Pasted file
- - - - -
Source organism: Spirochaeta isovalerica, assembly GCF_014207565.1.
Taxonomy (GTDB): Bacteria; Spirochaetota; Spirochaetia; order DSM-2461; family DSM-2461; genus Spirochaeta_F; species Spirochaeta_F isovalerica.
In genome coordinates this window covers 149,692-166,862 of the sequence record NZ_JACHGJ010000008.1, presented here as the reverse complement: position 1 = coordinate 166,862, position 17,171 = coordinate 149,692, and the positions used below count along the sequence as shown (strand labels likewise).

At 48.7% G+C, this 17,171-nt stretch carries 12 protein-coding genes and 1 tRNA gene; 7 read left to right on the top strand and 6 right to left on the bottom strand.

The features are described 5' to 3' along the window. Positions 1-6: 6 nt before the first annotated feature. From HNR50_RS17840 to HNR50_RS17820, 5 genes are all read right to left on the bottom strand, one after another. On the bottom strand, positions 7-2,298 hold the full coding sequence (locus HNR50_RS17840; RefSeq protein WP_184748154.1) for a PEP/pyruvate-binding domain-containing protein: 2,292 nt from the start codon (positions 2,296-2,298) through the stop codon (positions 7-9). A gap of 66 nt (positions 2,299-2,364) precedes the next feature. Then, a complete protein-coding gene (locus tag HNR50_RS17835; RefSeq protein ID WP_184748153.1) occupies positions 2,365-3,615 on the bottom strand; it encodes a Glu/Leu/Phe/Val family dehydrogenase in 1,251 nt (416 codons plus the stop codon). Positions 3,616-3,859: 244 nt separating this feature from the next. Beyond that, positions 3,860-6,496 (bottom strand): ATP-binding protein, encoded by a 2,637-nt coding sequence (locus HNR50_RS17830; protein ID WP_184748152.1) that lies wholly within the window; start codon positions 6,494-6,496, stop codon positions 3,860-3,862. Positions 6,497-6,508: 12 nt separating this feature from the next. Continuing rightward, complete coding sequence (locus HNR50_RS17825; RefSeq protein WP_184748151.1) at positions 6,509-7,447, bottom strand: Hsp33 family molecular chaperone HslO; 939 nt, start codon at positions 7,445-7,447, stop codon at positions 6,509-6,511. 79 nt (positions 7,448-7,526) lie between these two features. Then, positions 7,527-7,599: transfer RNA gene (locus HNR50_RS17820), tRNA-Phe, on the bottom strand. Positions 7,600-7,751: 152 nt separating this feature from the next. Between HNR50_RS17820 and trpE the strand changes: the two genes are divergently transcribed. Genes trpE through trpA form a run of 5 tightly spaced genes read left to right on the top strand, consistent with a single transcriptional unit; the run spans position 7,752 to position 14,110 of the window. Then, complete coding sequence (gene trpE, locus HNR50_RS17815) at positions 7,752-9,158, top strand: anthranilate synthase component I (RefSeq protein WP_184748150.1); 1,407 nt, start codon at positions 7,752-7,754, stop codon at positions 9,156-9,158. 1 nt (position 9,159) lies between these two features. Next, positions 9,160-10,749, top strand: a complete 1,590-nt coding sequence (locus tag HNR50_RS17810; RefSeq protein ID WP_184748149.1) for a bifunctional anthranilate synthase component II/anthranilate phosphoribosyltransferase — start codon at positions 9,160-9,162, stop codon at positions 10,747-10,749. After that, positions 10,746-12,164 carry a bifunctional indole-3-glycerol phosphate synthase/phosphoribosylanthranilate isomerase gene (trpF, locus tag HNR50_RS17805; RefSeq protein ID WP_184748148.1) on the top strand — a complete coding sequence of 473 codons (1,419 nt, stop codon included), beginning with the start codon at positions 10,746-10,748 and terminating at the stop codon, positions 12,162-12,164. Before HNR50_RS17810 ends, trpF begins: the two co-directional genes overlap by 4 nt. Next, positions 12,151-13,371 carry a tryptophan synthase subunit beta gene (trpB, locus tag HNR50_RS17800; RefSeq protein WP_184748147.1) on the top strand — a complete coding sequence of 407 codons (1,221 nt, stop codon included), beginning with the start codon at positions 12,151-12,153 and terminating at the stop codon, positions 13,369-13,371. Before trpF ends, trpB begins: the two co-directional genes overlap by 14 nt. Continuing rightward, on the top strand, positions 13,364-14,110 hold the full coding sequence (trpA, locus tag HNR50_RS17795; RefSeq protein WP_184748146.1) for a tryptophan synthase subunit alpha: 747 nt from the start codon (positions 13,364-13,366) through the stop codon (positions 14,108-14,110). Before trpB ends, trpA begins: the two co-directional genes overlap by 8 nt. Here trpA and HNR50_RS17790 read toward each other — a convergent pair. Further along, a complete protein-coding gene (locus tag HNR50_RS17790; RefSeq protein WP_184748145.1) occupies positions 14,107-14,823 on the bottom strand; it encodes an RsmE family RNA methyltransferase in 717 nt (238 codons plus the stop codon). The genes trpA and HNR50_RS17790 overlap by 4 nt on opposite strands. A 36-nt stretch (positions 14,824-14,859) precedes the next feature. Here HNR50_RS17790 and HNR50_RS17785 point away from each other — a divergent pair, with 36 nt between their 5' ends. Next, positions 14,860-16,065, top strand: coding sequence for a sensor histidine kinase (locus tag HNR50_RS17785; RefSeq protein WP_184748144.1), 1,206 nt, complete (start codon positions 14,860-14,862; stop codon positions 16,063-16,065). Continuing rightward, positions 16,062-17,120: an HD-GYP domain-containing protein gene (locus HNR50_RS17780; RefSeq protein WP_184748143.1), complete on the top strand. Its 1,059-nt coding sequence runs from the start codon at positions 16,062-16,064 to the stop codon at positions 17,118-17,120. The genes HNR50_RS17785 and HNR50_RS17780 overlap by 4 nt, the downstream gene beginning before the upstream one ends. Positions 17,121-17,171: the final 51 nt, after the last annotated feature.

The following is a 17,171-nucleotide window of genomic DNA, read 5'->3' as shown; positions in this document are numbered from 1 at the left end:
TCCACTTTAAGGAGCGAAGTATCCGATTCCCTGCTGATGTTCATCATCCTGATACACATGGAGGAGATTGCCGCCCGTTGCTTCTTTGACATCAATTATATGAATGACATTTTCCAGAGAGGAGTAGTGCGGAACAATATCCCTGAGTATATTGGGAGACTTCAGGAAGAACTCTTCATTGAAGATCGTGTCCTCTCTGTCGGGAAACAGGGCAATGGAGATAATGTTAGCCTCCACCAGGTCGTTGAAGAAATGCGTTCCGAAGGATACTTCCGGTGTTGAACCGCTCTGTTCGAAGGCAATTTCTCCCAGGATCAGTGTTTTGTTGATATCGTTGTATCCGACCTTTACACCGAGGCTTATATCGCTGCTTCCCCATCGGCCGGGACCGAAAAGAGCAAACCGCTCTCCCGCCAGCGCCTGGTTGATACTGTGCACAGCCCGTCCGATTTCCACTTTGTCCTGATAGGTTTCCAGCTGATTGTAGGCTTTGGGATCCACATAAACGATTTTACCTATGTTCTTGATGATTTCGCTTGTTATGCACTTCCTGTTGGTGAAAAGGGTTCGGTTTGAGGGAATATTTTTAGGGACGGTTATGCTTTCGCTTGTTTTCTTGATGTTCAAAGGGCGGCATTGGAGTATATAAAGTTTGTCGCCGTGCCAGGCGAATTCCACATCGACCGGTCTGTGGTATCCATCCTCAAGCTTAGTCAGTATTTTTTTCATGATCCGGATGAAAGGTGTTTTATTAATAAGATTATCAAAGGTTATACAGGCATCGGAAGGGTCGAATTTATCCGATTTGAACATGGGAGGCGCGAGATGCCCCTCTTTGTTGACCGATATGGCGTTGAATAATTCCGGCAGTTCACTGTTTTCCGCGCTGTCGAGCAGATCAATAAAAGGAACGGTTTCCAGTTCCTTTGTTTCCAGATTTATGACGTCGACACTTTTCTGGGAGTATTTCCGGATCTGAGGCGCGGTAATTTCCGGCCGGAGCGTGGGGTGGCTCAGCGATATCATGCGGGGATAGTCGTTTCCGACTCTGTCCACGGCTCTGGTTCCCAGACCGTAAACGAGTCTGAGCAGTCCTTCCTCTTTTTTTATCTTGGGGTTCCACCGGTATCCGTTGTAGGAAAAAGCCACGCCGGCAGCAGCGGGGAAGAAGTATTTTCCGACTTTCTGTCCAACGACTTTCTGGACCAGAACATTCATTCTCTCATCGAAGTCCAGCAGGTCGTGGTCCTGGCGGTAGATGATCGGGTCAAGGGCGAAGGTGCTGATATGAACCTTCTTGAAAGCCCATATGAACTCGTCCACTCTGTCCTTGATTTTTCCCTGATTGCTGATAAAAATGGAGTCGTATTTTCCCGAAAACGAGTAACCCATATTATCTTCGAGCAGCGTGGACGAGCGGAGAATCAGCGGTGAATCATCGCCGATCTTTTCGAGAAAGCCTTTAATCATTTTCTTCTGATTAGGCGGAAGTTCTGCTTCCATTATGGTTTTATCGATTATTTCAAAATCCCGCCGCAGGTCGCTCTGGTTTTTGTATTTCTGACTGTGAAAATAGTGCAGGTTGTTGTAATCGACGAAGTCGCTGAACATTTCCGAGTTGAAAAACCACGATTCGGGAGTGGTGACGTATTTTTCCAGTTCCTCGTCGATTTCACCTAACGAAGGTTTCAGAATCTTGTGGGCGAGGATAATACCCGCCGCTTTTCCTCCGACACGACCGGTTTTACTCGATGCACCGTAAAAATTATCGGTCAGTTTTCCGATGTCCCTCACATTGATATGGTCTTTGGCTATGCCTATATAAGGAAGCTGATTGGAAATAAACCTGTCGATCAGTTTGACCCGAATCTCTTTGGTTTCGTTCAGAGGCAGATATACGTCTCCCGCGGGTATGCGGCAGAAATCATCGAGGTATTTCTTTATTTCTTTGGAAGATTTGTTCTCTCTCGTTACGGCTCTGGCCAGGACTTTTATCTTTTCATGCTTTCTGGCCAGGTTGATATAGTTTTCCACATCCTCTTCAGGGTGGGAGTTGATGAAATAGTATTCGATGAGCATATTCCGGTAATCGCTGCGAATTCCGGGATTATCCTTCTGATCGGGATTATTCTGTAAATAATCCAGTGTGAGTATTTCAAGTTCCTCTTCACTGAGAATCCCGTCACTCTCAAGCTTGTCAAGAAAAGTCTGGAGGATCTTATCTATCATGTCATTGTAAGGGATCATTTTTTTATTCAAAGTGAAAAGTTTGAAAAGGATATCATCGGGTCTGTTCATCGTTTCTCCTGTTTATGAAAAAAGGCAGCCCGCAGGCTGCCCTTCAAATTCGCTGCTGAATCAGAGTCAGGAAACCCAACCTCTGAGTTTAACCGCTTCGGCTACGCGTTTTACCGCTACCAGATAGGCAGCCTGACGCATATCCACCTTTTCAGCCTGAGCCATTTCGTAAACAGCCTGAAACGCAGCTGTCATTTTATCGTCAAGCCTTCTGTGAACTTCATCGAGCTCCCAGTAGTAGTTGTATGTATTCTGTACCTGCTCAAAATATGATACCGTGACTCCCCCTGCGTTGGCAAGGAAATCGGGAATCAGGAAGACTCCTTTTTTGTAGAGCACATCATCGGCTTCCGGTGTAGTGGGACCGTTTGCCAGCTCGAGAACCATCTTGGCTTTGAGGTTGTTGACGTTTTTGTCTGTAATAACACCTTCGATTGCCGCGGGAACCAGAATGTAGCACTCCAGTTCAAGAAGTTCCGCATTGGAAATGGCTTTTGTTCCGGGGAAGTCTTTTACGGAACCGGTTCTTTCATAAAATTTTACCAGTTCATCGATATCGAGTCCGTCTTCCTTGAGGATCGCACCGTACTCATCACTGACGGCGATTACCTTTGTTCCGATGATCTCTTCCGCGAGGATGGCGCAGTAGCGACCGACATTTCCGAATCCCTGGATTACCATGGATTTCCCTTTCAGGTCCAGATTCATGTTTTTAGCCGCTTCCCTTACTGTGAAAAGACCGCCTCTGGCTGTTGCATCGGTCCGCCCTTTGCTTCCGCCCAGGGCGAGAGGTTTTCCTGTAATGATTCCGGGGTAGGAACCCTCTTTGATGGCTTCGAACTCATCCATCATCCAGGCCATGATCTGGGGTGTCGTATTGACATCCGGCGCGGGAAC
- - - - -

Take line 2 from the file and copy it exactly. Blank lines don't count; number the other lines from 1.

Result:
Taxonomy (GTDB): Bacteria; Spirochaetota; Spirochaetia; order DSM-2461; family DSM-2461; genus Spirochaeta_F; species Spirochaeta_F isovalerica.